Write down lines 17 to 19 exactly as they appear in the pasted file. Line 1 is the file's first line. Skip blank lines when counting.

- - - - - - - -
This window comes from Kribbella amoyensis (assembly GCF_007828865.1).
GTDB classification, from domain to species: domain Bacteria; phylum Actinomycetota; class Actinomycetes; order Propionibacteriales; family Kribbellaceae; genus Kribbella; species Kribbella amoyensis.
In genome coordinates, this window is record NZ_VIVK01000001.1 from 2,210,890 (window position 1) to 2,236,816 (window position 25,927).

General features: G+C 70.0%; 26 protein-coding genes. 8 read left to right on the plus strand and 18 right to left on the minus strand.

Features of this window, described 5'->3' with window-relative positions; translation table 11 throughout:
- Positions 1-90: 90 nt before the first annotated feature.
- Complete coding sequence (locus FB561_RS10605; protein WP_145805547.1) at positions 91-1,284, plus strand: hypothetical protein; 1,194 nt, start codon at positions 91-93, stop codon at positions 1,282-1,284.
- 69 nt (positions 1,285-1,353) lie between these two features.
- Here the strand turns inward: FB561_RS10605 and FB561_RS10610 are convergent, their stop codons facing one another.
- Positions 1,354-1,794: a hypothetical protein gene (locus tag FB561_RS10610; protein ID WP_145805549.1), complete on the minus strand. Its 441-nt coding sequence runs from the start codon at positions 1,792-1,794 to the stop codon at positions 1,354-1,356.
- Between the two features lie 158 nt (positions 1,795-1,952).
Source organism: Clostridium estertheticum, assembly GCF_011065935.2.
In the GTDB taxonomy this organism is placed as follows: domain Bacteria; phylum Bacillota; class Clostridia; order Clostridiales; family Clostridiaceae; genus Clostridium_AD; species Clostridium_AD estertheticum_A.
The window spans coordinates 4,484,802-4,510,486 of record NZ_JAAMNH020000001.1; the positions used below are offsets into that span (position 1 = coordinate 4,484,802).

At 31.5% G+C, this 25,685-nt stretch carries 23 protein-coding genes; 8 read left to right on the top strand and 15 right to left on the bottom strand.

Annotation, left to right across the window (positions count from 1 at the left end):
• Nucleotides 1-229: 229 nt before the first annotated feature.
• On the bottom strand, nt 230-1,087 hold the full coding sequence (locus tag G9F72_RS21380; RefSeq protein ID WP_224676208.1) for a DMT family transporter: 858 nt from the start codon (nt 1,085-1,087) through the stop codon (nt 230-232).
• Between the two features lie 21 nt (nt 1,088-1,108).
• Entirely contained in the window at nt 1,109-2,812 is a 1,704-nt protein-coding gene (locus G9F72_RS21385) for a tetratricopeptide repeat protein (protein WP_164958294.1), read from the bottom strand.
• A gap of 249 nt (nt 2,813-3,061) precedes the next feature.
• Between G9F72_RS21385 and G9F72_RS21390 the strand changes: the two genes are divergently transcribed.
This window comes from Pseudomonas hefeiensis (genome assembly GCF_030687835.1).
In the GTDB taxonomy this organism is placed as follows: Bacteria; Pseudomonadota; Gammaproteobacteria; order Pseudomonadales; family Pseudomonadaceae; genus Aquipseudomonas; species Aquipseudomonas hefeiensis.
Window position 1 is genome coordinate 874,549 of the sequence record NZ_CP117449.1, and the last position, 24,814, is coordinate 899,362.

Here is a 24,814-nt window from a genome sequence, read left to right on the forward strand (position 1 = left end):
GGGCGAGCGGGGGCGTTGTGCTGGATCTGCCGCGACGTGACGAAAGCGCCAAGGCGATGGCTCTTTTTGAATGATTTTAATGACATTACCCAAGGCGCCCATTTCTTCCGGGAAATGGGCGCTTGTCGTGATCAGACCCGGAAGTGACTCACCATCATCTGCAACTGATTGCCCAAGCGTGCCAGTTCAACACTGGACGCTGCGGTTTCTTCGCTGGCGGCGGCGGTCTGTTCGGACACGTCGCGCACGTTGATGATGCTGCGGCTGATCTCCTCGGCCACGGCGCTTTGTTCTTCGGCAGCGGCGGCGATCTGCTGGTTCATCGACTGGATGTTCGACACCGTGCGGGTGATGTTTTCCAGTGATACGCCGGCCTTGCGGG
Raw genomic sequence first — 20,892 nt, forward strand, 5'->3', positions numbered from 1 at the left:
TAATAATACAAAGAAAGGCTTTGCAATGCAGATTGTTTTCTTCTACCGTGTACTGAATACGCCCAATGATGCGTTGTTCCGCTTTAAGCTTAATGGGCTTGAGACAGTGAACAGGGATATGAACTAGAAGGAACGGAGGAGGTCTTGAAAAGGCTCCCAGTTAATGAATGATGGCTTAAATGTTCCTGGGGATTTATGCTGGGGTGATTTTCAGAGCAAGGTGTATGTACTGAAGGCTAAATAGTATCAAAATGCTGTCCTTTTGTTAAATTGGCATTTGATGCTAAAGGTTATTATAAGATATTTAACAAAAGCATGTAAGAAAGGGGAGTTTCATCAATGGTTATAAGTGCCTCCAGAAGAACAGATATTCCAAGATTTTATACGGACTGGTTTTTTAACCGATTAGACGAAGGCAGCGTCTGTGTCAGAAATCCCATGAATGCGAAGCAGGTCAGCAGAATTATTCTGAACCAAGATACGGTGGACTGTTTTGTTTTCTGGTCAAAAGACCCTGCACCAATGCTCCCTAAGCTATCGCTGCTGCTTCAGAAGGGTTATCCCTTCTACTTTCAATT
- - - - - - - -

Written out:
• Nucleotides 1-229: 229 nt before the first annotated feature.
• On the bottom strand, nt 230-1,087 hold the full coding sequence (locus tag G9F72_RS21380; RefSeq protein ID WP_224676208.1) for a DMT family transporter: 858 nt from the start codon (nt 1,085-1,087) through the stop codon (nt 230-232).
• Between the two features lie 21 nt (nt 1,088-1,108).